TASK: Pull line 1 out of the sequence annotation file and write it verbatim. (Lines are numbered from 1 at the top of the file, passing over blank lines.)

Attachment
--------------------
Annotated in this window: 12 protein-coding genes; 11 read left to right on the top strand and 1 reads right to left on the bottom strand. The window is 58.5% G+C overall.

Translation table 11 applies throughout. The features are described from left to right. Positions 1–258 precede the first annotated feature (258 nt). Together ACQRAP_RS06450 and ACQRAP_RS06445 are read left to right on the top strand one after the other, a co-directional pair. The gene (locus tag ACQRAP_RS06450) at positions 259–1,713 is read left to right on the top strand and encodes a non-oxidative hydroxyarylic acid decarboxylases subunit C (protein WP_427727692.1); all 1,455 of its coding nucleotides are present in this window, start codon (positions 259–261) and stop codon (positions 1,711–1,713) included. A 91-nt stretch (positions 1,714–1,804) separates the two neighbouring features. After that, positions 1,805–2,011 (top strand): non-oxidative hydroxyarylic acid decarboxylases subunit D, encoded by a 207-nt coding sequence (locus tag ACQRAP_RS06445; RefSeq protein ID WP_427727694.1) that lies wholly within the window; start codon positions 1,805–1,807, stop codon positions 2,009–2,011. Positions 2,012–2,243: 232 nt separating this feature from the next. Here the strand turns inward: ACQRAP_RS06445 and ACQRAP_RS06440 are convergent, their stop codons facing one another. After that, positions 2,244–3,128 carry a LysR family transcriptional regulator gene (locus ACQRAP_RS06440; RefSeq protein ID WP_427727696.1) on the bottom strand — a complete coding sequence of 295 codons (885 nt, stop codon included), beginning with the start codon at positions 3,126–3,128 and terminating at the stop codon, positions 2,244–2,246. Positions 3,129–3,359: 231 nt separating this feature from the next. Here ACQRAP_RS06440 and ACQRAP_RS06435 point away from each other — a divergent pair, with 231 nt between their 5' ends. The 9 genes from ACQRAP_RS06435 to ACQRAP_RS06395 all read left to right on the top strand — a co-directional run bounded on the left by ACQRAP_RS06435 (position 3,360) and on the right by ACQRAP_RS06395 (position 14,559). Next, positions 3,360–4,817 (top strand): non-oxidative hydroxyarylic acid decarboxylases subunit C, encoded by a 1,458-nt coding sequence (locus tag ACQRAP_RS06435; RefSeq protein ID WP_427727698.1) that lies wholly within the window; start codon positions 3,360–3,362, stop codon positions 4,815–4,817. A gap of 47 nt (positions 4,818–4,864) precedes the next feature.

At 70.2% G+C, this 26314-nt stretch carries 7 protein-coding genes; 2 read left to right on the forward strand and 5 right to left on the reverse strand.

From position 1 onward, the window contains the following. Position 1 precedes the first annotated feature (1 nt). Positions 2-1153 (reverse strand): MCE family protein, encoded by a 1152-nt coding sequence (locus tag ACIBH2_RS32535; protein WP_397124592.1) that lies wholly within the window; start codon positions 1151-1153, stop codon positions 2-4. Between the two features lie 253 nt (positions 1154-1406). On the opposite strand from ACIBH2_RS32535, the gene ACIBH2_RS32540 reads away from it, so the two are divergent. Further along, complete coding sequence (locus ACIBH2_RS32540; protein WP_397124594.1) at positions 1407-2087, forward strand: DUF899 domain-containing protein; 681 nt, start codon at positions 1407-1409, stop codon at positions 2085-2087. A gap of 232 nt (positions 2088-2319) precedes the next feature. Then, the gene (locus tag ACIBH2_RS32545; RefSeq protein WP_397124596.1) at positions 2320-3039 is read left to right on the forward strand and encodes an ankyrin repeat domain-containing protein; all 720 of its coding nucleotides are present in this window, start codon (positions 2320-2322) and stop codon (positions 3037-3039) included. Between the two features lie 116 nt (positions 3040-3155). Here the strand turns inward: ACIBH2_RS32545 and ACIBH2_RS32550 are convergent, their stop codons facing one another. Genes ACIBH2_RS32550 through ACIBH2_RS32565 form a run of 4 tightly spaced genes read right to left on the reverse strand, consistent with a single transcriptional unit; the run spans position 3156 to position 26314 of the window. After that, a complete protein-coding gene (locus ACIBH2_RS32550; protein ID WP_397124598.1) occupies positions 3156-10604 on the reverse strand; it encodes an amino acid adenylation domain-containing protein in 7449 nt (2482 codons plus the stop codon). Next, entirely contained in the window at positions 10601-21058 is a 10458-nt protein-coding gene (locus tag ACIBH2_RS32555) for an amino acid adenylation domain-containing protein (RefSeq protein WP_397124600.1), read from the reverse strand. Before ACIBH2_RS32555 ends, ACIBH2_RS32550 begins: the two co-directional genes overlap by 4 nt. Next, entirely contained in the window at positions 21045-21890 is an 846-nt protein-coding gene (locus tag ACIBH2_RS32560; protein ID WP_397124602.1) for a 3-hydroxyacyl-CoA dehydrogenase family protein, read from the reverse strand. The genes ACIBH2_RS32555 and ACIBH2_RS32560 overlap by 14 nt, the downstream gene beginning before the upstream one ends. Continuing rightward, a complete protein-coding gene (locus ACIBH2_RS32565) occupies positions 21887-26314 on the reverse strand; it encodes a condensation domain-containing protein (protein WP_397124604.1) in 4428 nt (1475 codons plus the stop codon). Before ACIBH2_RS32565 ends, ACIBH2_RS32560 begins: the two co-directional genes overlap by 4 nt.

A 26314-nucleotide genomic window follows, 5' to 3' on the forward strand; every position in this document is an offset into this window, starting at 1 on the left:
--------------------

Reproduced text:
Annotated in this window: 12 protein-coding genes; 11 read left to right on the top strand and 1 reads right to left on the bottom strand. The window is 58.5% G+C overall.